for National Geographic News
On July 21, 1853 city officials drafted plans to give New Yorkers respite from the din that incessantly rang forth from their city's teeming streetsa park in the center of town on 843 acres (340 hectares) of treeless, rocky terrain and stagnant swampland.
A century and a half later, Central Park is one of the world's most recognized public spaces. It constantly hosts concerts, rallies, and weddings. It offers peace of mind to thousands each day. More than 25 million people visit it each year.
The greensward is also believed to be a hotspot of urban biodiversity. But scientists have never canvassed all the park's species in its 150-year history.
That changes tomorrow, when hundreds of scientists, naturalists, and curious volunteers will swarm through the park in a 24-hour "bioblitz" to tally every plant and animal species they can find.
"There has never been any kind of comprehensive survey of the park to try and catalog in some form all the living organisms across the spectrum," said Jeff Stolzer, a spokesperson for The Explorers Club.
The venerable non-profit, together with other New York City-based park, wildlife, and conservation organizations, is staging the event to raise awareness about global biodiversity by acting locally. Organizers aim to demonstrate that species diversity even exists in the center of one the world's largest cities.
"Biodiversity is a hard word to understand," said Elizabeth Johnson, manager of the Metropolitan Biodiversity Program for the Center for Biodiversity and Conservation at the American Museum of Natural History. "Really what it refers to is our natural worldspecies and ecosystems and their interactions. It encompasses all life, is everywhere, and we are part of it."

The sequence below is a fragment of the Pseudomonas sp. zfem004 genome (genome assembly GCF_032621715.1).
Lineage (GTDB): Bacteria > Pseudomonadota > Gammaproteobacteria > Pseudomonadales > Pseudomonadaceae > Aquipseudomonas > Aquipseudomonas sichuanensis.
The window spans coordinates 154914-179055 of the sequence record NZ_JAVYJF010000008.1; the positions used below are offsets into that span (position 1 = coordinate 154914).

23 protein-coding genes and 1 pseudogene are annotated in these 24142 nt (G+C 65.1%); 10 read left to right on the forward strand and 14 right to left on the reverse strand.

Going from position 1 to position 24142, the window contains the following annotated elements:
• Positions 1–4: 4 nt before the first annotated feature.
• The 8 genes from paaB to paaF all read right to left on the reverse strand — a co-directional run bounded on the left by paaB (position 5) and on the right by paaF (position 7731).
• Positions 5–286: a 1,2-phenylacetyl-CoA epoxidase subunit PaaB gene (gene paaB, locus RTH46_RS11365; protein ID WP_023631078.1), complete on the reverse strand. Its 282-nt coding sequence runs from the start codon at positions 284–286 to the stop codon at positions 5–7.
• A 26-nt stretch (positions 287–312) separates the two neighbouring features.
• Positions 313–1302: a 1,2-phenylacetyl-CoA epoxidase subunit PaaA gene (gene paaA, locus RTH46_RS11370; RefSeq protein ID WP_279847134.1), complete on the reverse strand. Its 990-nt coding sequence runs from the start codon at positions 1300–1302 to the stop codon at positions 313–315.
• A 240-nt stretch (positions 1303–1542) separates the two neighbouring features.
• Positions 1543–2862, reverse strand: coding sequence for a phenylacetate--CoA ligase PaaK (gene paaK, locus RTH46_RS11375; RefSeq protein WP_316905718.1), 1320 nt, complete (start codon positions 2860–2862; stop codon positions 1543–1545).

Building Park Biodiversity
New York City purchased the 843 acres (340 hectares) of raw land that would become Central Park for approximately U.S. $5 million. Ten million cartloads of dirt, trees, shrubs, and plants lay the foundation for what the park is today.
During its 150-year history, the park has experienced periods of neglect and great vibrancy. It first crumbled from splendor in the 1910s and 1920s. The park was restored in 1934, but fell back into disrepair between 1960 and 1990. It has since returned to glory.
"It's the best it's ever been. It really has been wonderfully restored," said Regina Peruggi, president of the Central Park Conservancy. "It has taken a period of 20 years and there is still [U.S.] $50 million worth of work to be done. But the park really looks glorious."
According to Peruggi there are 275 bird species that call the park home for at least part of the year, making it one of the best birding spots along the entire East Coast. The birds share their habitat with over 26,000 trees, 150 acres (60 hectares) of water, 250 acres (100 hectares) of lawn, 8,968 benches, and perhaps the most unusual, diverse species of allthe New Yorker.
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